We already talked a bit about the important health checks that you need to have done prior to breeding, but let’s learn more about the purpose of these tests. In order for you to produce the best possible litter of puppies, your dog needs to be in tip-top health. That means that you need to see to it that he or she has proper veterinary care, genetic screening, good nutrition, adequate activity levels, and also do a few pre-breeding tests.

There are also certain diseases that need to be ruled out before you breed, specifically brucellosis, which is a disease that affects the reproductive system in dogs. There is a simple test that can be done to rule this out.

Mating Your Dog

When it comes to mating, you always want to make sure that you wait for the second heat. Responsible breeders will never breed during the first heat because it is typically when they are still growing and maturing. It is also important to let them rest after a pregnancy, so you don’t want to breed them during consecutive heats.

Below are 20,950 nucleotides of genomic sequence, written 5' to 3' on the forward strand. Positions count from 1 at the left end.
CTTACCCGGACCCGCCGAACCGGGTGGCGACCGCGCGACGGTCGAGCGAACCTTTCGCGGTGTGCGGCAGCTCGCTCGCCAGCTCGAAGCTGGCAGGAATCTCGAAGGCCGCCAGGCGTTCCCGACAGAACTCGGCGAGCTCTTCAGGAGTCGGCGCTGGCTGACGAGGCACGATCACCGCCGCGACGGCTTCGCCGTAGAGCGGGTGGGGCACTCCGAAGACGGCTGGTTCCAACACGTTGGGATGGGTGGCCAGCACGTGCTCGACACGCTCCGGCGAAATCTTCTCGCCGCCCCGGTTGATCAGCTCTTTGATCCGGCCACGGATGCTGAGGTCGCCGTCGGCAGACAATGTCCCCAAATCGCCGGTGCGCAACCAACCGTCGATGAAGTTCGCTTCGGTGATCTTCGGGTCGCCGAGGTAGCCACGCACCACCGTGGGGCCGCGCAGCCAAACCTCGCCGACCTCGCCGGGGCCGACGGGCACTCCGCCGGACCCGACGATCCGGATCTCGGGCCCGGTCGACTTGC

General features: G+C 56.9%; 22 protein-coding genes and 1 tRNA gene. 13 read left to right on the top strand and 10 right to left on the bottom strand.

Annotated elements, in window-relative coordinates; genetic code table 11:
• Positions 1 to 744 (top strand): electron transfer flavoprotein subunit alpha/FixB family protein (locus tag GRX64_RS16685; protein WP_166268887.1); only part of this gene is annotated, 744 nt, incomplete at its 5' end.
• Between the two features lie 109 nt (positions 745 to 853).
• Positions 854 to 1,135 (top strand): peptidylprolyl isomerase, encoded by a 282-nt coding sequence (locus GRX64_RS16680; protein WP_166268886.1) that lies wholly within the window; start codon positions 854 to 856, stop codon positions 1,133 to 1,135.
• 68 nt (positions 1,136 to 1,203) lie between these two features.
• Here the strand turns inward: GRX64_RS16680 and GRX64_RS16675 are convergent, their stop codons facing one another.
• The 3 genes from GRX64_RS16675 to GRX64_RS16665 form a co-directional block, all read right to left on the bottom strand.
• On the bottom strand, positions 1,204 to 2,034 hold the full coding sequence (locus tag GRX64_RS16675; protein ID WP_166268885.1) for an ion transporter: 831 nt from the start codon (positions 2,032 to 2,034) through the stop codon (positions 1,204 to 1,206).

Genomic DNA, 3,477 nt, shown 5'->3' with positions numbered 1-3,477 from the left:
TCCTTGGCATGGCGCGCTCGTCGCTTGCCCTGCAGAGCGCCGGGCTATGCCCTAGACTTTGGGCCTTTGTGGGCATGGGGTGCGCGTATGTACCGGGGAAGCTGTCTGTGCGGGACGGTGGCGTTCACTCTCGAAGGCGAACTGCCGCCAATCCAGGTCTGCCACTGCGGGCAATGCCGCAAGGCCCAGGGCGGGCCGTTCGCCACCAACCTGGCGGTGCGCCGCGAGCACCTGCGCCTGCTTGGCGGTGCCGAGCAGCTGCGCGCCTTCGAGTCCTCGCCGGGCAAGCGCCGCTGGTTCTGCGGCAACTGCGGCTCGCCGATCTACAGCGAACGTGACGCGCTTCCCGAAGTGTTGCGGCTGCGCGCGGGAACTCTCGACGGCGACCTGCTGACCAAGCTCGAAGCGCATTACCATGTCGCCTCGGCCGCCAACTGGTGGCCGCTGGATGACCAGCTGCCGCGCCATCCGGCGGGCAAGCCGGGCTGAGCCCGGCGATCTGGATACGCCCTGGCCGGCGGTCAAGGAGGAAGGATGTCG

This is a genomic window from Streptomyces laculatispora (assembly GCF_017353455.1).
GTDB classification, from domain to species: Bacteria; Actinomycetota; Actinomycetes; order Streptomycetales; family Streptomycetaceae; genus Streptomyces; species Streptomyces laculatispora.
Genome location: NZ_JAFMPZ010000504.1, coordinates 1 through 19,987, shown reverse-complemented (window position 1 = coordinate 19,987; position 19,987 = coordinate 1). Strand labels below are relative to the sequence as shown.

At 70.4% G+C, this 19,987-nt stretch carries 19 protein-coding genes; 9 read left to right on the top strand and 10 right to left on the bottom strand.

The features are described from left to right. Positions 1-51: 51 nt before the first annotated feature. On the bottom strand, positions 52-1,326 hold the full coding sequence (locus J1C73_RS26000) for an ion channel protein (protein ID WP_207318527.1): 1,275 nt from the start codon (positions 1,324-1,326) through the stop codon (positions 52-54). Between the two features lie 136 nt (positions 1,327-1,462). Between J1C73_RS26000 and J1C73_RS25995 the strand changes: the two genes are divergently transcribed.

There are several different ways to breed your pup. Some people prefer to go with the natural breeding method. When your dog is in heat and ready to breed, you need to make the stud available to her every other day until they reach two or three mating sessions. This will typically result in pregnancy. Some breeds may require assistance, while others will just do it on their own.

During the breeding, the male will mount the female from the back and clasp onto her midsection with his front two legs. Then, they will ‘do the do’ and once the thrusting stops, the dogs will be joined together for around 20 or 30 minutes. This is what they call the ‘tie’. The end of the penis has what is called the bulbus glandis, and it swells up to keep the penis inside of the dog.

Typically, the male will flip around and they will be joined at the rear. If it is something you have never seen before, it can be alarming. Whatever you do, don’t try to get them apart. This can be dangerous, and can result in injury to one or both of them. After 20 or 30 minutes, they will separate on their own naturally and safely.